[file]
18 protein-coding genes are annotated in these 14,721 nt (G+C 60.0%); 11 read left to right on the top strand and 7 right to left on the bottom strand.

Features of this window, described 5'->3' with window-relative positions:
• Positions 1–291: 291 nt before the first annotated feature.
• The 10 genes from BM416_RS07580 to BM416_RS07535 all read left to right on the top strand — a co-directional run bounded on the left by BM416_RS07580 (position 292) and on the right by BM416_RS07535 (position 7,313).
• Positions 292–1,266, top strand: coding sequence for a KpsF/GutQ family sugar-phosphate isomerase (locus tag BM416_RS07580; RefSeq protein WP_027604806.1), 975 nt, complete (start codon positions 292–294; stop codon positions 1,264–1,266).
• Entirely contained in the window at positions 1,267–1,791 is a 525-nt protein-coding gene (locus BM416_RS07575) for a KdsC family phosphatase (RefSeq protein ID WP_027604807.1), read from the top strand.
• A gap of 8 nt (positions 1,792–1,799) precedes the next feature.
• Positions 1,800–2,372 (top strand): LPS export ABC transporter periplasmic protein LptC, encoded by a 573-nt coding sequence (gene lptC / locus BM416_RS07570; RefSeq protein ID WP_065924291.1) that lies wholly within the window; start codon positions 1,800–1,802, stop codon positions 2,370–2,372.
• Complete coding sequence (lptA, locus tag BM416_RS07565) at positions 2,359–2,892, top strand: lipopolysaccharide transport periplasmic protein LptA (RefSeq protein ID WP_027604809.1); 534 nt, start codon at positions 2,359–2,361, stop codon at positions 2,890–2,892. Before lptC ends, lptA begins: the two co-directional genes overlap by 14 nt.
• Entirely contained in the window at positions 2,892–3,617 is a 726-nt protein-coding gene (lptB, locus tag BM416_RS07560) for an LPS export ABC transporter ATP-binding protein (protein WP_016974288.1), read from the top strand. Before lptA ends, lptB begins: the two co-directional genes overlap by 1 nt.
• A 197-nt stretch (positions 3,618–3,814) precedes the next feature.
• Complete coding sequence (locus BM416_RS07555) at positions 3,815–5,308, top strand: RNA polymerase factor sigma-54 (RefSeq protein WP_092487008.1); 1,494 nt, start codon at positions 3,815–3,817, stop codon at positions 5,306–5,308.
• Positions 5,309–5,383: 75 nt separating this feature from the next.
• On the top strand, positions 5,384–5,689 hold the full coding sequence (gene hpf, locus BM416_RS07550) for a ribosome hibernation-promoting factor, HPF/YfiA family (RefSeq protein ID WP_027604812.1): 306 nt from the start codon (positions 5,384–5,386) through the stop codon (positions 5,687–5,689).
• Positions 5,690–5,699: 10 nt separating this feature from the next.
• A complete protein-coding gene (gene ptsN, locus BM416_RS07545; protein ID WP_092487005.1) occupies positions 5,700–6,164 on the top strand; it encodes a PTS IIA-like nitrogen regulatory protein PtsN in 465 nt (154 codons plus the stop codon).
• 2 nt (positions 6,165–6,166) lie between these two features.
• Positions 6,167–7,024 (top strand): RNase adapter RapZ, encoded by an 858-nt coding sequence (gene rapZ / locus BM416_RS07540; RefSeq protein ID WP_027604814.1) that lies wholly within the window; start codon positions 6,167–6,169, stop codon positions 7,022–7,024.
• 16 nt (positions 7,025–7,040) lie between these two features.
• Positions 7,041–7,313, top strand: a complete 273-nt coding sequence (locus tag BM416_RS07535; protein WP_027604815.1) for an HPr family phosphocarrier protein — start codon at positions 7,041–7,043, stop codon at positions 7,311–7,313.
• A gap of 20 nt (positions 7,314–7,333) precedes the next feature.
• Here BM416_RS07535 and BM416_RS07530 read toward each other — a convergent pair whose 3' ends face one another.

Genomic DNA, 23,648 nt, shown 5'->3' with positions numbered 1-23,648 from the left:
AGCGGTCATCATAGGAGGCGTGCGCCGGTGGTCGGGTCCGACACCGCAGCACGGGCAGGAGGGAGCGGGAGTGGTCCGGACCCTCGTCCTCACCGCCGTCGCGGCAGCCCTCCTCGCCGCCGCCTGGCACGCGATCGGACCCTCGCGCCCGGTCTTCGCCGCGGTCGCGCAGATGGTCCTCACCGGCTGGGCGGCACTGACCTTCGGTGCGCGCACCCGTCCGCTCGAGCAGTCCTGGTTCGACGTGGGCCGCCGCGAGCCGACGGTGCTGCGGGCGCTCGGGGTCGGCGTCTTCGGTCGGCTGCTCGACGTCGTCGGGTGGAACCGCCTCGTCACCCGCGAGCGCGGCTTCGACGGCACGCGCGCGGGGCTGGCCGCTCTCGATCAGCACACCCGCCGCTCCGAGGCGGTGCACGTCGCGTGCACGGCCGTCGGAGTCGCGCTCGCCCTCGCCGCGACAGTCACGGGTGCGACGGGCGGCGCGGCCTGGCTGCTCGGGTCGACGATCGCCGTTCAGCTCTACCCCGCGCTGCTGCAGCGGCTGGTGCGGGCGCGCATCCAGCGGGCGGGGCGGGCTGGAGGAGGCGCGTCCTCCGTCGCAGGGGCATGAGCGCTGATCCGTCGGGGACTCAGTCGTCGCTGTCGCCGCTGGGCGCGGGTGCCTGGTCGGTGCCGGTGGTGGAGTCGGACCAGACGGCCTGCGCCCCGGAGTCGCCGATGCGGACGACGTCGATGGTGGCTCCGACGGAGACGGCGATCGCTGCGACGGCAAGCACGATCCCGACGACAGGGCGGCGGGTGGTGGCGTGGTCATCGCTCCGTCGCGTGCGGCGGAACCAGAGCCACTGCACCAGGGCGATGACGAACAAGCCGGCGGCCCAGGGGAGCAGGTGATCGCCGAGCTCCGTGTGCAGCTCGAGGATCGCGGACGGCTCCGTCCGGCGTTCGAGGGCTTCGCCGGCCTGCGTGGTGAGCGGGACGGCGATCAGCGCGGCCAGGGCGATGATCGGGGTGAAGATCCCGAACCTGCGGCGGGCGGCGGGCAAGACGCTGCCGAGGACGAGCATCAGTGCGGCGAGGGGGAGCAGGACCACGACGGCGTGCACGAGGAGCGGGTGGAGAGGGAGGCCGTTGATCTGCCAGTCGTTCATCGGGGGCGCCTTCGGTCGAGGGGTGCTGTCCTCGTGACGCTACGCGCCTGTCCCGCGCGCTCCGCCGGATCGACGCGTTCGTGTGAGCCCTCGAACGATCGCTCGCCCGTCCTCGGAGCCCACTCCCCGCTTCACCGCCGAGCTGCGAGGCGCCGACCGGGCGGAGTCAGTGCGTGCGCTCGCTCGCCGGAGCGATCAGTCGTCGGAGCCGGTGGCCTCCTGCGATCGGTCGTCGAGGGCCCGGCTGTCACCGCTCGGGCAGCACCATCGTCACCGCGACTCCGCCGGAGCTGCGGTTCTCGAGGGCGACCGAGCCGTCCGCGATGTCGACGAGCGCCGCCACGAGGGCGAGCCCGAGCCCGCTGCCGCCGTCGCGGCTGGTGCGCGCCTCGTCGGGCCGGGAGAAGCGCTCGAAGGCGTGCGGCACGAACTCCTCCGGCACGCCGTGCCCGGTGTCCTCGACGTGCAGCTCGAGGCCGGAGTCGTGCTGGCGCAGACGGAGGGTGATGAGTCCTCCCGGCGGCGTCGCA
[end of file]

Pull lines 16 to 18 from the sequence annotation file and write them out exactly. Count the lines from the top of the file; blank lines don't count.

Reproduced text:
• A complete protein-coding gene (gene ptsN, locus BM416_RS07545; protein ID WP_092487005.1) occupies positions 5,700–6,164 on the top strand; it encodes a PTS IIA-like nitrogen regulatory protein PtsN in 465 nt (154 codons plus the stop codon).
• 2 nt (positions 6,165–6,166) lie between these two features.
• Positions 6,167–7,024 (top strand): RNase adapter RapZ, encoded by an 858-nt coding sequence (gene rapZ / locus BM416_RS07540; RefSeq protein ID WP_027604814.1) that lies wholly within the window; start codon positions 6,167–6,169, stop codon positions 7,022–7,024.